Fifteensquared

Never knowingly undersolved.

Independent on Sunday 1068 by Quixote – 1st August 2010

Posted by Handel on August 8th, 2010

Handel.

A somewhat unusual puzzle this week with one very long answer filling many of the across spaces. We didn’t know the saying, so had to work it out from the anagram, which was reasonably enjoyable although getting the enumeration right proved quite tricky!

ACROSS

1, 9, 13, 17, 24 THE ENGLISH WINTER ENDING IN JULY TO RECOMMENCE IN AUGUST (month’s intelligence. Ice returning now? Ugh, I may just)*

7. CREW dd

10. FAN DAN GO

11. METAPHOR (poet harm)*

12. RE EVE S reference to Jim Reeves

21. L A SCAR an East Indian sailor apparently

22. V AC(A)TION

25. LIEDER sounds like ‘leader’

26. BRUT(e)

27. TELECASTER (secret tale)*

DOWN

2. H AILED

3. E.N.T. RAIN

4. G ARTH(ur)

5. INFER we can’t parse this satisfactorily: ‘unproductive without hat – reason is given’

6. H INDRA (o)NCE

7. CH ATE AU

8. EA GLEE YE

14. INCORRUPT ‘turnip’ anagramised around ‘cor’ which is ‘corn’ missing the n.

15. GUM<

16. S TRAINER

18. RECOUNT dd

19. COTT(ag)ERS

20. CO HERE

22. V(IT)AL<

23. sChOoL pItCh

5 Responses to “Independent on Sunday 1068 by Quixote – 1st August 2010”

  1. nmsindy says:

    I think INFER comes from INFER(tile) with tile = hat. Really enjoyed the anagram with the phrase emerging from crossing letters, it’s a quote from Byron’s ‘Don Juan’ tho I did not realise this till verifying. Thanks for the blog, Handel.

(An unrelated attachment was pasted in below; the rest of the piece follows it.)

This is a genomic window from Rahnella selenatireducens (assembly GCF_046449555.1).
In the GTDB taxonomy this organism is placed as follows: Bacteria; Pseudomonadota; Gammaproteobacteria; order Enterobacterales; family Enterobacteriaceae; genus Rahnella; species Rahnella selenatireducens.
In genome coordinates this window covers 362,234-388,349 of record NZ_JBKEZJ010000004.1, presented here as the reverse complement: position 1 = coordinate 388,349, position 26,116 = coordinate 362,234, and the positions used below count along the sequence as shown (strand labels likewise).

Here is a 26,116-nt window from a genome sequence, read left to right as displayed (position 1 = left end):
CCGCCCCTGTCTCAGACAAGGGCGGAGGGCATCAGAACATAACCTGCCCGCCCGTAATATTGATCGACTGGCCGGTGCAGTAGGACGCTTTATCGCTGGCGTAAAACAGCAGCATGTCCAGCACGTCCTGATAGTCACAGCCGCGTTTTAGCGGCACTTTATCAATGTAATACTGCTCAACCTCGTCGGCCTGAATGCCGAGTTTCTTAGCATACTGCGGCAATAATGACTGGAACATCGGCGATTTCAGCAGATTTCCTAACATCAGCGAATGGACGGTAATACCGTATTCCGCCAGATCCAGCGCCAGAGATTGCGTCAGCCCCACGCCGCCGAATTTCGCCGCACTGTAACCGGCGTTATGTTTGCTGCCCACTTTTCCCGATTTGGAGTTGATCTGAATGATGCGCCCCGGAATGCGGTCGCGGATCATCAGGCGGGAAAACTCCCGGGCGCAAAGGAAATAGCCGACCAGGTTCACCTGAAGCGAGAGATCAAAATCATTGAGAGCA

2. Stella Heath says:

    Thanks, Handel, and to nms for explaining ‘infer’ (nice).

    I dislike long obscure anagrams, especially in this case, where there’s little in the clue to point you in the right direction. It’s fine if they span one or two clues, but this one virtually inactivated the half of the across grid. And, with apologies to Lord Byron, what on earth is the ‘Burlador’ of Seville supposed to have known about the English weather?

  3. nmsindy says:

    I thought the anagram appealed here because its wording suggested the quote, which I think I had heard before without being aware of where it came from – it was also v appropriate for a puzzle appearing on the first day of August.

  4. Myrvin says:

    Last in was BRUT – danged 4-letter words.
    Long quotes just have to be loked up. Never heard this one.
    I like nmsindy’s explanation of 5.
    LASCAR appears in a Holmes story. “The man with the twisted lip”
    The fake beggar is hiding in a nasty boarding house when his wife turns up. She is told the room is taken by a Lascar. I looked it up when I heard it first.
    Didn’t like CASTER and ‘broadcast’

  5. Quixote says:

    I tend to use puzzles with long anagrams sparingly, because when solving them I usually get there without working out all of the anagram. But I try to throw in the odd novelty for those who like them when I see an opportunity. Normal service has now been resumed.

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